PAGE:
ANISH KOKA, MD There are 80,000 new cases of primary brain tumors diagnosed every year in the United States.  About 26,000 of these cases are of the malignant variety – and John McCain unfortunately joined their ranks last week.  In cancer, fate is defined by cell type, and the adage is of particular relevance here. Cancer is akin to a mutiny arising within the body, formed of regular every day cells that have forgotten the purpose they were born with. In the case of brain tumors, the mutinous cell frequently happens to not be the brain cell, but rather the lowly astrocyte that normally forms a matrix ...
Source: The Health Care Blog - July 24, 2017 Category: Consumer Health News Authors: anish_koka Tags: Physicians Anish Koka John McCain Source Type: blogs

We need a more comprehensive approach to investigating medical mistakes
From the wrong diagnosis to the incorrect medication, medical mistakes kill as many as 250,000 people annually in the United States — and injure thousands more. This figure could be much higher, considering there’s never been an actual count of how many patients experience preventable harm. We only have an approximate figure, which may indeed be very far off from the truth, considering the inaccuracies in medical records and the unwillingness of some providers to report medical errors. Regardless, the number is staggering enough as-is, making medical errors the third-leading cause of death in America, after hea...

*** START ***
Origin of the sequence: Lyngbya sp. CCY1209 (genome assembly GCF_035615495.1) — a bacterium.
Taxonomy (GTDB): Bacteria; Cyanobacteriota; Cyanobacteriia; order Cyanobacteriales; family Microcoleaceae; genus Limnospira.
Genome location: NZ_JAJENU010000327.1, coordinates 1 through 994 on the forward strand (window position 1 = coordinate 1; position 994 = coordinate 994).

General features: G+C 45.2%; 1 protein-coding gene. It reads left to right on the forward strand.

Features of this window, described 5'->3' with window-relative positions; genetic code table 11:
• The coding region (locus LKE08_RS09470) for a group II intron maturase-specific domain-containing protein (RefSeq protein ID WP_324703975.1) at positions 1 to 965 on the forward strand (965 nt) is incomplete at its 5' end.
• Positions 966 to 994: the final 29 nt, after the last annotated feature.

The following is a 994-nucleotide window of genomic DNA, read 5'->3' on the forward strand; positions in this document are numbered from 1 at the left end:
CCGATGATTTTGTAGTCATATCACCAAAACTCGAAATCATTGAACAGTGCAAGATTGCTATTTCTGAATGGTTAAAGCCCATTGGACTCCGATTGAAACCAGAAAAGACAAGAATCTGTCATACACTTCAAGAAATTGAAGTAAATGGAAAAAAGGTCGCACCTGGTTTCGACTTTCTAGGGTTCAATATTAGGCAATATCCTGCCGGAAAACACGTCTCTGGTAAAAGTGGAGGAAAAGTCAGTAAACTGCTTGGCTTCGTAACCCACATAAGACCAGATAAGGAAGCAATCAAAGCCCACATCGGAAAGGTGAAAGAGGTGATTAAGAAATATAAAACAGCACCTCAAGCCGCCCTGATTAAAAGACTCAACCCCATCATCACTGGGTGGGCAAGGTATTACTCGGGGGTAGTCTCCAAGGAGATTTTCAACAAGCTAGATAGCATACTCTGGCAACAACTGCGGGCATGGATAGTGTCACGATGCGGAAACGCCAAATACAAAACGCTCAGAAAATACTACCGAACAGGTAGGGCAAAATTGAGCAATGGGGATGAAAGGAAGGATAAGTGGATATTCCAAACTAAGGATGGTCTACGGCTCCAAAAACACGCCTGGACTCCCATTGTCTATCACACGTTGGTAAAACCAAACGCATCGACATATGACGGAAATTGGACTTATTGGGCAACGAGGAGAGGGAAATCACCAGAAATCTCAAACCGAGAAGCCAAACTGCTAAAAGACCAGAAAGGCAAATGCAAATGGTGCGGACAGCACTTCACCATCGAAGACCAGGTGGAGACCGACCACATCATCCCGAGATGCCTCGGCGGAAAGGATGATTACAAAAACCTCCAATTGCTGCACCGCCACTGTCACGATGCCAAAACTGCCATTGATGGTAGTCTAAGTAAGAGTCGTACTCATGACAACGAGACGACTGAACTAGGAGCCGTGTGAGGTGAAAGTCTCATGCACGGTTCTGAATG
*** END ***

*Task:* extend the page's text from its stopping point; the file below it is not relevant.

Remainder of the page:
Source: Kevin, M.D. - Medical Weblog - July 20, 2017 Category: General Medicine Authors: < a href="http://www.kevinmd.com/blog/post-author/vania-silva" rel="tag" > Vania Silva < /a > Tags: Patient Malpractice Source Type: blogs

15 ys of blogging – unintended consequences